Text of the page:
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Thresholds and Context Dependence in Growth

  • Atish R. Ghosh
  • Holger Wolf

Is there a single recipe for fast growth? Much of the recent cross-section empirical growth literature implicitly assumes there is. Yet both development and growth theory as well as casual empiricism suggest pervasive non-linearities in the growth process. Low inflation may grease the wheels of commerce' while high inflation may arrest them, secondary education may be crucial for promoting growth in open economies, but be largely ineffective in war-ravaged countries, etc. Such threshold effects and context dependence are difficult to capture in standard multivariate regressions, but are readily identified by classification tree analysis, undertaken here. Our results suggest that both types of non-linearities are indeed pervasive. The findings go some way towards explaining the limited robustness of cross-country growth regressions, and argue against the existence of a universal growth recipe.

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Paper provided by National Bureau of Economic Research, Inc in its series NBER Working Papers with number 6480.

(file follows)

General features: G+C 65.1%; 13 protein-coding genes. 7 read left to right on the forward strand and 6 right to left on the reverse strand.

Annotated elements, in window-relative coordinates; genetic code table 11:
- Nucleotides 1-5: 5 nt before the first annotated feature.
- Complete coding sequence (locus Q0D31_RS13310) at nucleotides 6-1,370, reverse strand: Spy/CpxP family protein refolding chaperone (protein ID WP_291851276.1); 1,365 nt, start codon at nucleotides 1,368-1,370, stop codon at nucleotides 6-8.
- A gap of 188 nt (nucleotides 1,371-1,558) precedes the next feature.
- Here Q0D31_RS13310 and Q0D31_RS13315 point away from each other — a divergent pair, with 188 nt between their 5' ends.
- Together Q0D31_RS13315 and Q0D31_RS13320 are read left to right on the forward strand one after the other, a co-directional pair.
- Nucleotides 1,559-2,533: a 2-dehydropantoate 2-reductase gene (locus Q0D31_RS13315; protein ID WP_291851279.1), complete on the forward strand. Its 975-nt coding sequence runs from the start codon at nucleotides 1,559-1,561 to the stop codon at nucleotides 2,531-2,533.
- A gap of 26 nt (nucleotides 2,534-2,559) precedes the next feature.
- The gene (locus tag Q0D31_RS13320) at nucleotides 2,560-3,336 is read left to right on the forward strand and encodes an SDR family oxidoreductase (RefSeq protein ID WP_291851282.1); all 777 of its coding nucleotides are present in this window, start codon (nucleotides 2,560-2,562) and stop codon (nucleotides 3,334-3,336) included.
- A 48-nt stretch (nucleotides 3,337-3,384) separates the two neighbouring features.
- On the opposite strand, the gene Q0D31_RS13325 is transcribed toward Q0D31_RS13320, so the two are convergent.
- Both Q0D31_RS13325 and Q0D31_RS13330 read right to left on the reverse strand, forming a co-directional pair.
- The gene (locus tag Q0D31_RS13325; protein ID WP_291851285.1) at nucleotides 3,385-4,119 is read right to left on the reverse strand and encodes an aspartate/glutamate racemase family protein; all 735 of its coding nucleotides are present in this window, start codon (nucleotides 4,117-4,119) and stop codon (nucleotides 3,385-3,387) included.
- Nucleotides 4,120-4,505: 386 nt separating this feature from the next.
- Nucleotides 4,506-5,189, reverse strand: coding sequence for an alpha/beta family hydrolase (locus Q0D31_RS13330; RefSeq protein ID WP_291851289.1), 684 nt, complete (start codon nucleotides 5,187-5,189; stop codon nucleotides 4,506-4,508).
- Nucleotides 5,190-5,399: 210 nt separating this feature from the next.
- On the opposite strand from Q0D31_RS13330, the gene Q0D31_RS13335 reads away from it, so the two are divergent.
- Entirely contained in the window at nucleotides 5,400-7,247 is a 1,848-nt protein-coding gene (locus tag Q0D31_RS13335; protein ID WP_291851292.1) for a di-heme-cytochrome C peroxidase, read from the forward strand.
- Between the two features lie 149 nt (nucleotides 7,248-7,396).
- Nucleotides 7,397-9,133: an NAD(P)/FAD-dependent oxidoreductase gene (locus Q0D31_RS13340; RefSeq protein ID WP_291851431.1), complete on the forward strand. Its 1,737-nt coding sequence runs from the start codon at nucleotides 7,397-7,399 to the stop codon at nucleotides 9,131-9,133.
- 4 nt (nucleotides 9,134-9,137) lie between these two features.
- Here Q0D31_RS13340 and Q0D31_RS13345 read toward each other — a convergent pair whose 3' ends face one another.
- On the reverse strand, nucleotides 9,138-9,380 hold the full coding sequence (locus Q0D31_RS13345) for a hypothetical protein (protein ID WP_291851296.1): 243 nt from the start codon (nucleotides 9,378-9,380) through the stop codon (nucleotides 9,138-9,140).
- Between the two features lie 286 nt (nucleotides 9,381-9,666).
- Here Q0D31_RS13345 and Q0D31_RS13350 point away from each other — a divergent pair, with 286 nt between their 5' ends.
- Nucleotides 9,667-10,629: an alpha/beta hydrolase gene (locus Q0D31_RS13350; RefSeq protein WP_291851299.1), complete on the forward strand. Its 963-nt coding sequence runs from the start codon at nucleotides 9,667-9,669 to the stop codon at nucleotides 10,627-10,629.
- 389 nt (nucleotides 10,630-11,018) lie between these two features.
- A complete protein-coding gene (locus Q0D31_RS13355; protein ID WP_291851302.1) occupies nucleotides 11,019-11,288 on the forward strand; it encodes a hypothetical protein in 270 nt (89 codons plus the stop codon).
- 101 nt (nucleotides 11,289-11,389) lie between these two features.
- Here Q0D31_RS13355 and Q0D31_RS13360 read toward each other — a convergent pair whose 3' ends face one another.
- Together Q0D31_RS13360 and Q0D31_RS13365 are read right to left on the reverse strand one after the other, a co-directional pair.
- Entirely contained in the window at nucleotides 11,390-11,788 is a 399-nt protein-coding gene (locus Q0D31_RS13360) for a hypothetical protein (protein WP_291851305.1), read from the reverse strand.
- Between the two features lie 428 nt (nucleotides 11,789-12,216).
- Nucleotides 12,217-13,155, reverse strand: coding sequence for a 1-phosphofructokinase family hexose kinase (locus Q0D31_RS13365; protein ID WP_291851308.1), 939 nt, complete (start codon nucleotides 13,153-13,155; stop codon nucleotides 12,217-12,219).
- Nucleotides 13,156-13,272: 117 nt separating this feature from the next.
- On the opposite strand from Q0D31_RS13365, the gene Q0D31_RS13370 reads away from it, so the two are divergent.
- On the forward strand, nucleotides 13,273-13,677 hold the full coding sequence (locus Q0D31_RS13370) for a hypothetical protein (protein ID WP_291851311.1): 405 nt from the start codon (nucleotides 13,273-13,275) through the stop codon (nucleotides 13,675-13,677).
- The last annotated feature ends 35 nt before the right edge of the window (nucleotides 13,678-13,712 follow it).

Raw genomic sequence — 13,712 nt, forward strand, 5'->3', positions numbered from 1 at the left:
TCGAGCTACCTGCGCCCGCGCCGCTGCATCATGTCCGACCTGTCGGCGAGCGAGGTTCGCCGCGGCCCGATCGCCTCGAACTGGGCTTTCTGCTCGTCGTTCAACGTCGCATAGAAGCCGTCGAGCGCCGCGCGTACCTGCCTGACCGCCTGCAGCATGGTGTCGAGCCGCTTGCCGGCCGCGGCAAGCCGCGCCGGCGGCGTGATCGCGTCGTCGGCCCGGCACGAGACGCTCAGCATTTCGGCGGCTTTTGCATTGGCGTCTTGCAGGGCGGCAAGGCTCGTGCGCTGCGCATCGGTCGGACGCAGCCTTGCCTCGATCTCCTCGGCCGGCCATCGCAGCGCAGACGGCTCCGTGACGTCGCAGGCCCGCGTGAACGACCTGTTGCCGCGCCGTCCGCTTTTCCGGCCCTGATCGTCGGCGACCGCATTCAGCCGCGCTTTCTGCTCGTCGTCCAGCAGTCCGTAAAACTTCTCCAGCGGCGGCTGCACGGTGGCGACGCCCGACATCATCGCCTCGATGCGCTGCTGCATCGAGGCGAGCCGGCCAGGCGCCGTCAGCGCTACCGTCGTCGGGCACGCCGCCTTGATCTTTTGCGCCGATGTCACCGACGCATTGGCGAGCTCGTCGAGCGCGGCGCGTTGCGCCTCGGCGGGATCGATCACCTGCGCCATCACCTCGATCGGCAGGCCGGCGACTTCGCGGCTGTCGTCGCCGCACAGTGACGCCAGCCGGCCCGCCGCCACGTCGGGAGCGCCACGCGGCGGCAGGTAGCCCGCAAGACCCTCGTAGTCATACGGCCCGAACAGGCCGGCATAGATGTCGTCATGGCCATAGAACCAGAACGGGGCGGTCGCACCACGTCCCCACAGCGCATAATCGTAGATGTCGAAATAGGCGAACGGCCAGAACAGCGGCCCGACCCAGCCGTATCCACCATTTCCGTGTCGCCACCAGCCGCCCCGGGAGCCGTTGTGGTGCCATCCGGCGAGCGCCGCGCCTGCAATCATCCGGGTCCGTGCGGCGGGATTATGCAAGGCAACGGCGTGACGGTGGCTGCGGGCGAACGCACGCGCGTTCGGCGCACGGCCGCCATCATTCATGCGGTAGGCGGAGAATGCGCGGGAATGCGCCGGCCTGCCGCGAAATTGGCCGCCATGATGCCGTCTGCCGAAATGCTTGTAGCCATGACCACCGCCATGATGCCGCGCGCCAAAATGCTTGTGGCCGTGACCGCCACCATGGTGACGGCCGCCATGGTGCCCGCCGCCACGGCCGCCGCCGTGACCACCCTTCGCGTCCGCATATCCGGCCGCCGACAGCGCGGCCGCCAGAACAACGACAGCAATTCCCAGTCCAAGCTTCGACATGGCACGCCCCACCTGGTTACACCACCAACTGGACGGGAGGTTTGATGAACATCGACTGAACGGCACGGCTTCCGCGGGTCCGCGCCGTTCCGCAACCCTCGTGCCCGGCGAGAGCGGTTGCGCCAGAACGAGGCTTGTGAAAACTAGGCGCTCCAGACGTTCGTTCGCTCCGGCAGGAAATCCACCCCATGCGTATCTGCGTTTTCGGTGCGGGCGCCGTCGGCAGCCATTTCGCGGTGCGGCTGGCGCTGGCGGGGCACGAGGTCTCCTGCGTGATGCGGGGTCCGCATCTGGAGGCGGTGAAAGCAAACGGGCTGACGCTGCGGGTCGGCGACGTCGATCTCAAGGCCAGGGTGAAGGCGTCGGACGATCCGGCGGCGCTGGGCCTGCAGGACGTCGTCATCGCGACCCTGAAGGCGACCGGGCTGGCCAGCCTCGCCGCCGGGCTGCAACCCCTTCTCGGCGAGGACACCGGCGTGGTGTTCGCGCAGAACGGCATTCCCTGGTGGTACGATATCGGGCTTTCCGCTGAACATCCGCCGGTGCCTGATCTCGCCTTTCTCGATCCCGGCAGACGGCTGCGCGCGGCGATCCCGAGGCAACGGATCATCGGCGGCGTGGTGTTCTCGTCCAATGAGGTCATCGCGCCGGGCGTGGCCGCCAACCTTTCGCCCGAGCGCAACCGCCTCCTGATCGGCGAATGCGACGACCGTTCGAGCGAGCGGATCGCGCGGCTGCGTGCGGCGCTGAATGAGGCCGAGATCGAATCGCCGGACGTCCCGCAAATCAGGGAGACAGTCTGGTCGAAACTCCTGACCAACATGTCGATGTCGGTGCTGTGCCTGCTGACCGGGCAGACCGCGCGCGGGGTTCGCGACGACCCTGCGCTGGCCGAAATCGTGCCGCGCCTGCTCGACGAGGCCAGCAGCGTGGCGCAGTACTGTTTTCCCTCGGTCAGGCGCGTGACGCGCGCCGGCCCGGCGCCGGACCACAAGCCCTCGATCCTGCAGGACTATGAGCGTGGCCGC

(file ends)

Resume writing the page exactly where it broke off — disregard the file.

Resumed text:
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Date of creation: Mar 1998
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Handle: RePEc:nbr:nberwo:6480
Note: EFG
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  1. Barro, Robert J., 1990. "Government Spending in a Simple Model of Endogeneous Growth," Scholarly Articles 3451296, Harvard University Department of Economics.
  2. N. Gregory Mankiw & David Romer & David N. Weil, 1990. "A Contribution to the Empirics of Economic Growth," NBER Working Papers 3541, National Bureau of Economic Research, Inc.
  3. Sebastian Edwards, 1991. "Trade Orientation, Distortions and Growth in Developing Countries," NBER Working Papers 3716, National Bureau of Economic Research, Inc.
  4. Ciccone, Antonio & Matsuyama, Kiminori, 1996. "Start-up costs and pecuniary externalities as barriers to economic development," Journal of Development Economics, Elsevier, vol. 49(1), pages 33-59, April.
  5. Jeffrey D. Sachs & Andrew Warner, 1995. "Economic Reform and the Process of Global Integration," Brookings Papers on Economic Activity, Economic Studies Program, The Brookings Institution, vol. 26(1, 25th A), pages 1-118.
  6. Young, Allyn A., 1928. "Increasing Returns and Economic Progress," History of Economic Thought Articles, McMaster University Archive for the History of Economic Thought, vol. 38, pages 527-542.
  7. Murphy, Kevin M. & Shleifer, Andrei & Vishny, Robert W., 1989. "Industrialization and the Big Push," Scholarly Articles 3606235, Harvard University Department of Economics.
  8. Ross Levine, 1990. "Stock markets, growth, and policy," International Finance Discussion Papers 374, Board of Governors of the Federal Reserve System (U.S.).
  9. Philippe Aghion & Peter Howitt, 1990. "A Model of Growth Through Creative Destruction," NBER Working Papers 3223, National Bureau of Economic Research, Inc.
  10. Levine, Ross & Renelt, David, 1991. "A sensitivity analysis of cross-country growth regressions," Policy Research Working Paper Series 609, The World Bank.
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